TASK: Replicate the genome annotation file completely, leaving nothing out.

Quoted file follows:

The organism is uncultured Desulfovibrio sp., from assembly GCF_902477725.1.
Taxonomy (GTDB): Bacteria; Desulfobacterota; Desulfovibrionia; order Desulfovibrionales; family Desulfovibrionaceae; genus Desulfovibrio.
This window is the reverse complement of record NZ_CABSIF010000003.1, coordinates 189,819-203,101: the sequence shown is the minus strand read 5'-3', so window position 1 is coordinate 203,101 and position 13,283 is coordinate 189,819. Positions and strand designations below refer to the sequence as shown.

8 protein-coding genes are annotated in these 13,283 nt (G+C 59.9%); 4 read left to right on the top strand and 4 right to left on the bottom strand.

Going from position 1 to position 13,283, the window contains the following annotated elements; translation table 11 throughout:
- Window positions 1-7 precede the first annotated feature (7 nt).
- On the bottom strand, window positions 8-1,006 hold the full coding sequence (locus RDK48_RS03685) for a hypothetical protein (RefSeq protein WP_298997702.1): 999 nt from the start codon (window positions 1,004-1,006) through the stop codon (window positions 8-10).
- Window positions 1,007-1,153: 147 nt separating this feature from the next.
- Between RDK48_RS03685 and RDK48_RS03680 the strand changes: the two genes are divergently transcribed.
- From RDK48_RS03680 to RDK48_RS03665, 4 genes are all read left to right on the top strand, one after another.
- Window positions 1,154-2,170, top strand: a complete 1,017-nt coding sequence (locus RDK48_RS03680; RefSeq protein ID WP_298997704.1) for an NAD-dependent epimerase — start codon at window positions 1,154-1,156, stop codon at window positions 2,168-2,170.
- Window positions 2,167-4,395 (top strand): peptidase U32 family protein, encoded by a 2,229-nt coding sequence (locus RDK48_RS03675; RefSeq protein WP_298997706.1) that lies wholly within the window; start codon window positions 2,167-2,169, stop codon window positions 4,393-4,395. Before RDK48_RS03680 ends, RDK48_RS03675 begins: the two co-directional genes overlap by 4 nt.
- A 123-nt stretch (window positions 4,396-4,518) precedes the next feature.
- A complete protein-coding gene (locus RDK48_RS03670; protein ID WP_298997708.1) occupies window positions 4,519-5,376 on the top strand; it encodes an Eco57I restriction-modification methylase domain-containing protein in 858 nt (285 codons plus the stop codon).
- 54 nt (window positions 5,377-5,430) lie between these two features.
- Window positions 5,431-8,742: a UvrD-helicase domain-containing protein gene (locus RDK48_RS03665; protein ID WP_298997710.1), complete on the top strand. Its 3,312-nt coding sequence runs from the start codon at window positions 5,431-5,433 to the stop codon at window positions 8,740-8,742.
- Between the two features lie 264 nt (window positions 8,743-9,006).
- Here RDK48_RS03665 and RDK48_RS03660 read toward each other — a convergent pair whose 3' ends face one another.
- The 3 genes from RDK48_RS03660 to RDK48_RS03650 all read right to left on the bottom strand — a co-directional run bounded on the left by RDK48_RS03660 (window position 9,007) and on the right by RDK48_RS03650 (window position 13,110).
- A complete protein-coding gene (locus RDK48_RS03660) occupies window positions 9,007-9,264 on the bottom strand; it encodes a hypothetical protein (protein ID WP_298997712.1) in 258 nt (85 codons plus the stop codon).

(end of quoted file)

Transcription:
The organism is uncultured Desulfovibrio sp., from assembly GCF_902477725.1.
Taxonomy (GTDB): Bacteria; Desulfobacterota; Desulfovibrionia; order Desulfovibrionales; family Desulfovibrionaceae; genus Desulfovibrio.
This window is the reverse complement of record NZ_CABSIF010000003.1, coordinates 189,819-203,101: the sequence shown is the minus strand read 5'-3', so window position 1 is coordinate 203,101 and position 13,283 is coordinate 189,819. Positions and strand designations below refer to the sequence as shown.

8 protein-coding genes are annotated in these 13,283 nt (G+C 59.9%); 4 read left to right on the top strand and 4 right to left on the bottom strand.

Going from position 1 to position 13,283, the window contains the following annotated elements; translation table 11 throughout:
- Window positions 1-7 precede the first annotated feature (7 nt).
- On the bottom strand, window positions 8-1,006 hold the full coding sequence (locus RDK48_RS03685) for a hypothetical protein (RefSeq protein WP_298997702.1): 999 nt from the start codon (window positions 1,004-1,006) through the stop codon (window positions 8-10).
- Window positions 1,007-1,153: 147 nt separating this feature from the next.
- Between RDK48_RS03685 and RDK48_RS03680 the strand changes: the two genes are divergently transcribed.
- From RDK48_RS03680 to RDK48_RS03665, 4 genes are all read left to right on the top strand, one after another.
- Window positions 1,154-2,170, top strand: a complete 1,017-nt coding sequence (locus RDK48_RS03680; RefSeq protein ID WP_298997704.1) for an NAD-dependent epimerase — start codon at window positions 1,154-1,156, stop codon at window positions 2,168-2,170.
- Window positions 2,167-4,395 (top strand): peptidase U32 family protein, encoded by a 2,229-nt coding sequence (locus RDK48_RS03675; RefSeq protein WP_298997706.1) that lies wholly within the window; start codon window positions 2,167-2,169, stop codon window positions 4,393-4,395. Before RDK48_RS03680 ends, RDK48_RS03675 begins: the two co-directional genes overlap by 4 nt.
- A 123-nt stretch (window positions 4,396-4,518) precedes the next feature.
- A complete protein-coding gene (locus RDK48_RS03670; protein ID WP_298997708.1) occupies window positions 4,519-5,376 on the top strand; it encodes an Eco57I restriction-modification methylase domain-containing protein in 858 nt (285 codons plus the stop codon).
- 54 nt (window positions 5,377-5,430) lie between these two features.
- Window positions 5,431-8,742: a UvrD-helicase domain-containing protein gene (locus RDK48_RS03665; protein ID WP_298997710.1), complete on the top strand. Its 3,312-nt coding sequence runs from the start codon at window positions 5,431-5,433 to the stop codon at window positions 8,740-8,742.
- Between the two features lie 264 nt (window positions 8,743-9,006).
- Here RDK48_RS03665 and RDK48_RS03660 read toward each other — a convergent pair whose 3' ends face one another.
- The 3 genes from RDK48_RS03660 to RDK48_RS03650 all read right to left on the bottom strand — a co-directional run bounded on the left by RDK48_RS03660 (window position 9,007) and on the right by RDK48_RS03650 (window position 13,110).
- A complete protein-coding gene (locus RDK48_RS03660) occupies window positions 9,007-9,264 on the bottom strand; it encodes a hypothetical protein (protein ID WP_298997712.1) in 258 nt (85 codons plus the stop codon).